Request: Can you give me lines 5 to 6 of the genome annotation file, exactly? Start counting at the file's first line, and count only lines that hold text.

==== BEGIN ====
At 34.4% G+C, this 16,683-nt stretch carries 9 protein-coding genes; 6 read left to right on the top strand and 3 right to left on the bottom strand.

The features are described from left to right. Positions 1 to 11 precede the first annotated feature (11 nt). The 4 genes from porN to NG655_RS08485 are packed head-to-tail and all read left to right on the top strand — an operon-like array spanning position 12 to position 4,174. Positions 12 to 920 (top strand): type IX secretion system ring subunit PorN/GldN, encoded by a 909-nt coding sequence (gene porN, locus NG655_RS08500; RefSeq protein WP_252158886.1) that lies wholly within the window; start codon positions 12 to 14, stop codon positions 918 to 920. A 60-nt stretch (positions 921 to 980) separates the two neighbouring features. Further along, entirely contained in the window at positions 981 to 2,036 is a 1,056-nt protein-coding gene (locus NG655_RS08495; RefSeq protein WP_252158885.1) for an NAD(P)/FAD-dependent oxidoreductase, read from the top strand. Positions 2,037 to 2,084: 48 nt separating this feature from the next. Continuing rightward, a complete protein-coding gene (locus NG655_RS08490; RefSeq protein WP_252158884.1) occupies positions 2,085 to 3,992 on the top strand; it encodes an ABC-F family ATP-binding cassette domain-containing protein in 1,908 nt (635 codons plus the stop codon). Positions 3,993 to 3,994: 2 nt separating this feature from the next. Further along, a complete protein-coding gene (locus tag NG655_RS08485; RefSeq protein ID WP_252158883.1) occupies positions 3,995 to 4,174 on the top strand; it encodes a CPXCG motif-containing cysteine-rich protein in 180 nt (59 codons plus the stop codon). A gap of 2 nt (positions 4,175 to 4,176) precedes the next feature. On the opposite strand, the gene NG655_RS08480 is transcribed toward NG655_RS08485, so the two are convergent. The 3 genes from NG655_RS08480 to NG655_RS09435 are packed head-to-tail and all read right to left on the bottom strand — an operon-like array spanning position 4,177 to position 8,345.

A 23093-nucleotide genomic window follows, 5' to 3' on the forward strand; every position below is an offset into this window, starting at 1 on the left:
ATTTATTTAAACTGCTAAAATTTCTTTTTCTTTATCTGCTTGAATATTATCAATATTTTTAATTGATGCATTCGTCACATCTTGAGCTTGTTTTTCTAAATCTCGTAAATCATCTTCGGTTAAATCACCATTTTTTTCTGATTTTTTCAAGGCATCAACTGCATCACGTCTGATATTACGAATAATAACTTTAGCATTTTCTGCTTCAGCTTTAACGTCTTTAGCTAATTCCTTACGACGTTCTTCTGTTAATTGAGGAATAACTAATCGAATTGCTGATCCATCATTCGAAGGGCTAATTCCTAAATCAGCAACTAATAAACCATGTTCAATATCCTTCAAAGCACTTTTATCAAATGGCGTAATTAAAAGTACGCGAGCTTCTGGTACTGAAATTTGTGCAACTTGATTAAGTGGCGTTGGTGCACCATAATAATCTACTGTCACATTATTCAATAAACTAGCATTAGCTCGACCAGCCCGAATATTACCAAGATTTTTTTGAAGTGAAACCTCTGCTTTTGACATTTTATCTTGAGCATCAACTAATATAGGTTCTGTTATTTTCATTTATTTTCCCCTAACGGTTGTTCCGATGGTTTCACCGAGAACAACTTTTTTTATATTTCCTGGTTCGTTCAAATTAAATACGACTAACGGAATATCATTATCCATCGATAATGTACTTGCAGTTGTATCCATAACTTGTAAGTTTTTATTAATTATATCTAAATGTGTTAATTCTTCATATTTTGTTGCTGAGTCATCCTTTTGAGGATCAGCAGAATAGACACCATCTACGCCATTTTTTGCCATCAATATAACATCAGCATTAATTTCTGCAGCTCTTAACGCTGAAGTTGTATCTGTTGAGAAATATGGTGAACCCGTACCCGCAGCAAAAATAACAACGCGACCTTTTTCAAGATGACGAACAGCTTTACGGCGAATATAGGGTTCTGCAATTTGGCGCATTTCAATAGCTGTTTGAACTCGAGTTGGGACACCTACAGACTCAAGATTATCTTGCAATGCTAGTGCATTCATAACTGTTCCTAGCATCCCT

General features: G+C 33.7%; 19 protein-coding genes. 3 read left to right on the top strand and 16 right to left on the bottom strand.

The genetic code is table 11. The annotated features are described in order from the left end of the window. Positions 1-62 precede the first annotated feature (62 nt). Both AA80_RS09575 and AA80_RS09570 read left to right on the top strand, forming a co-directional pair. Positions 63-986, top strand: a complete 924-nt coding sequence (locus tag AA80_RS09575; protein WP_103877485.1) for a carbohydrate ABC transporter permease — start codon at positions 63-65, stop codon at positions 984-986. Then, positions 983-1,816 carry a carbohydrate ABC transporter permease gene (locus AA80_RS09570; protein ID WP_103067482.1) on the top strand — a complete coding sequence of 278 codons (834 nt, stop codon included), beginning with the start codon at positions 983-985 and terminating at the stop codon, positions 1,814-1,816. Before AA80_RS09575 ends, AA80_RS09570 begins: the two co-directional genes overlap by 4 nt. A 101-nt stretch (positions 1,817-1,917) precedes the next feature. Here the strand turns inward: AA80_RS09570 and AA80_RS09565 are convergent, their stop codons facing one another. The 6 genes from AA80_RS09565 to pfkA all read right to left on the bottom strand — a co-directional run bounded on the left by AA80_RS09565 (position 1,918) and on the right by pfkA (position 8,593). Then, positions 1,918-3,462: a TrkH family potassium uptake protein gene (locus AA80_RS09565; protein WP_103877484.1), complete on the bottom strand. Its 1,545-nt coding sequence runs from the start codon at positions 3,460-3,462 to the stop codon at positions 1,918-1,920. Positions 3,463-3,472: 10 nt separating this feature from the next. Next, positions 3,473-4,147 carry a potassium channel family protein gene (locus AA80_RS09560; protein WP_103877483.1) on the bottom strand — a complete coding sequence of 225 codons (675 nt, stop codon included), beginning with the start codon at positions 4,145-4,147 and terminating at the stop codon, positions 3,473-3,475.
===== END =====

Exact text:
General features: G+C 33.7%; 19 protein-coding genes. 3 read left to right on the top strand and 16 right to left on the bottom strand.

The genetic code is table 11. The annotated features are described in order from the left end of the window. Positions 1-62 precede the first annotated feature (62 nt). Both AA80_RS09575 and AA80_RS09570 read left to right on the top strand, forming a co-directional pair. Positions 63-986, top strand: a complete 924-nt coding sequence (locus tag AA80_RS09575; protein WP_103877485.1) for a carbohydrate ABC transporter permease — start codon at positions 63-65, stop codon at positions 984-986. Then, positions 983-1,816 carry a carbohydrate ABC transporter permease gene (locus AA80_RS09570; protein ID WP_103067482.1) on the top strand — a complete coding sequence of 278 codons (834 nt, stop codon included), beginning with the start codon at positions 983-985 and terminating at the stop codon, positions 1,814-1,816. Before AA80_RS09575 ends, AA80_RS09570 begins: the two co-directional genes overlap by 4 nt. A 101-nt stretch (positions 1,817-1,917) precedes the next feature. Here the strand turns inward: AA80_RS09570 and AA80_RS09565 are convergent, their stop codons facing one another. The 6 genes from AA80_RS09565 to pfkA all read right to left on the bottom strand — a co-directional run bounded on the left by AA80_RS09565 (position 1,918) and on the right by pfkA (position 8,593). Then, positions 1,918-3,462: a TrkH family potassium uptake protein gene (locus AA80_RS09565; protein WP_103877484.1), complete on the bottom strand. Its 1,545-nt coding sequence runs from the start codon at positions 3,460-3,462 to the stop codon at positions 1,918-1,920. Positions 3,463-3,472: 10 nt separating this feature from the next. Next, positions 3,473-4,147 carry a potassium channel family protein gene (locus AA80_RS09560; protein WP_103877483.1) on the bottom strand — a complete coding sequence of 225 codons (675 nt, stop codon included), beginning with the start codon at positions 4,145-4,147 and terminating at the stop codon, positions 3,473-3,475.